There are other times when a sandwich just isn’t enough or the world is too overwhelming; then I make burritos.  I would just do bean and cheese. Other times I would make it with just vegetables and cheese. When you cook it with butter you’ll sound just like Homer Simpson drooling over a donut. Just the other day I used four shredded beef pouches, with three honey turkey meat logs, with black beans and rice. Talk about a party in your mouth. You just felt like slapping somebody. SMACK!!!

When I am sad I go to my Gospel CDs. They bring calmness and joy back into my life. When I lost my dad, what brought me comfort was music. It brought the memories of when my mother and I would play music throughout the house and just have us a good ol’ time. Music and food bring me comfort at the times that I need it the most. Just like my dad used to do….

I would like to introduce you to someone who is special to me. My dad. He meant the world to me. He was my hero. Remember the old Superman show that was black and white? I used to suspect that my dad was actually Superman. I even asked my mother if it was true. She said, “Yes. your dad is really Superman, but you can’t tell anybody, because then they will want to take him away so he can save the world again.” I was in total awe of my dad because he decided to retire and raise me. I looked up to my dad because he would comfort me during an earthquake. I was truly afraid of those. When one would start,  my dad would hear me scream, he would run and scoop me up in his arms and head for the couch. He could cradle me into his chest so I wouldn’t see anything shaking or hear the rumble of the quake.

Growing up, my dad would tell me little corny jokes,  but I had to laugh because he was trying. If he couldn’t make me laugh, he would tickle me until I was breathless, pleading for him to stop. My dad was great. He taught me how to ride my bike and drive a car. I always appreciated him for that. He also gave me words of wisdom. As a child, I was deathly afraid of the dark and I could not sleep in the room by myself. My dad stayed up late, so that I could sleep, before he got to bed. One night he sat next to me and asked me what I was afraid of. I told him that something was out to get me, I heard noises outside. He told me to shut my eyes and listen. It wasn’t that hard to listen since the walls didn’t have insulation, so everything was crystal clear. While my dad sat there I closed my eyes and listened, slowly I started to recognize the noises. Like the pigeons that my dad kept in the backyard, they were cooing and their babies were chirping for their parents. I heard the cat meow. My dog was running around the yard chasing the cats. After a while, I did not feel my dad next to me, but I was not afraid.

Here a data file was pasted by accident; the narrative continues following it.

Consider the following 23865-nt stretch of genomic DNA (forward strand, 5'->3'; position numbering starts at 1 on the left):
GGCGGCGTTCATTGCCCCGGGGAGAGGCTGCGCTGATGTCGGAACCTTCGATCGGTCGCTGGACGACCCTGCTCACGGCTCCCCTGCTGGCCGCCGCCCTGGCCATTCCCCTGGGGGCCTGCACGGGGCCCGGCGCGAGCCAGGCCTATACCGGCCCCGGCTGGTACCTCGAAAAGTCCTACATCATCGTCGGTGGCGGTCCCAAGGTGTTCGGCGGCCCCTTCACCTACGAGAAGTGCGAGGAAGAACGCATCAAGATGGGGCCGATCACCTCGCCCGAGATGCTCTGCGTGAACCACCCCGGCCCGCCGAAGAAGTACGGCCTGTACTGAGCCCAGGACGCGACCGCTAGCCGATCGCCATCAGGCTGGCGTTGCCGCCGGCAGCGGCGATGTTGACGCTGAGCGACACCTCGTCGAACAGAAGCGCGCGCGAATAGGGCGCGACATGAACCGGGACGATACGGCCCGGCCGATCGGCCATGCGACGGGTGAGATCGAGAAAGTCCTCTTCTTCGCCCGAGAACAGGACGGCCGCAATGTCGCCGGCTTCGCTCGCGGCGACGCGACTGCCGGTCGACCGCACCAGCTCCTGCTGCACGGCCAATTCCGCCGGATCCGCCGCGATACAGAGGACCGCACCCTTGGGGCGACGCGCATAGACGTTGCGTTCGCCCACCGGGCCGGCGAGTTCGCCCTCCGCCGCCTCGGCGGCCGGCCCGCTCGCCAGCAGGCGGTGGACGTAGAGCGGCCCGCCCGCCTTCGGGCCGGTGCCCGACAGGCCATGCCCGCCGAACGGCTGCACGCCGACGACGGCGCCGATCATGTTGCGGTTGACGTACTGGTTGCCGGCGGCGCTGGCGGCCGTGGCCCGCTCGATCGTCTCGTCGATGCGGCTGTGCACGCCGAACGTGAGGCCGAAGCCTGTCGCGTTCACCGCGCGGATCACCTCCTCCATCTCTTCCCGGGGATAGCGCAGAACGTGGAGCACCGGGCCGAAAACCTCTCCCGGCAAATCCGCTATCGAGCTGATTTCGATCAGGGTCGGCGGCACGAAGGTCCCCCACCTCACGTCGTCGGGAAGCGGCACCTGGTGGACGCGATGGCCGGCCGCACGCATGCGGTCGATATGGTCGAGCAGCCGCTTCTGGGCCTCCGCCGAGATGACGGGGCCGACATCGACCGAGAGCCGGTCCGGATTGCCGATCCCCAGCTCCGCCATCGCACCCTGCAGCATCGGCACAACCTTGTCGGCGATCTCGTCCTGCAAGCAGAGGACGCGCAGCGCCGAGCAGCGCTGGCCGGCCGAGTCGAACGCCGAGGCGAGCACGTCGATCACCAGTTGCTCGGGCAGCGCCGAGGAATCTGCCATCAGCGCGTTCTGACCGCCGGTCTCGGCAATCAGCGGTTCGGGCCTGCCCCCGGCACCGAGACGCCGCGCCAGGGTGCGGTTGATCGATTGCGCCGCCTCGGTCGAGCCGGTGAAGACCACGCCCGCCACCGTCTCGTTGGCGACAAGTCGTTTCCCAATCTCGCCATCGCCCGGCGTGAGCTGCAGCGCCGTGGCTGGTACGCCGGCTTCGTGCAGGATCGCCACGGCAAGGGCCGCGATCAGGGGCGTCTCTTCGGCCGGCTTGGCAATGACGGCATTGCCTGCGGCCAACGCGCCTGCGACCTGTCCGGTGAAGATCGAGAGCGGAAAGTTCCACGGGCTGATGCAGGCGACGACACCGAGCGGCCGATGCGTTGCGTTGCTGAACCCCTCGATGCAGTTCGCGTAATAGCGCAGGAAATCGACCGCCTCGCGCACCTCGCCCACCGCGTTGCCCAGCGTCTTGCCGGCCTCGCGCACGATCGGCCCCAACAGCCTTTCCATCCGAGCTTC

When I got into trouble for shoplifting in Santa Cruz, my dad was truly upset and that was the last thing I ever wanted–to disappoint him. He told me that I should choose my friends wisely because I never knew what kind of trouble would come my way. He also told me to observe all things around me. If I did,  I would eventually learn to spot trouble before it came to me. That advice has helped me throughout my incarceration.

I never thought that I would lose my dad while incarcerated, but I did. It was the hardest time for me. But God looked down upon me and had mercy on me. Fortunately, at that time, I had a very cool boss. I thank God for that sergeant. I was able to talk to my dad every day on the phone. I was thankful that I was able to sing to my dad; I sang one of his favorite songs to him over the phone before he was gone. I miss my dad very much, but one day I will see him again.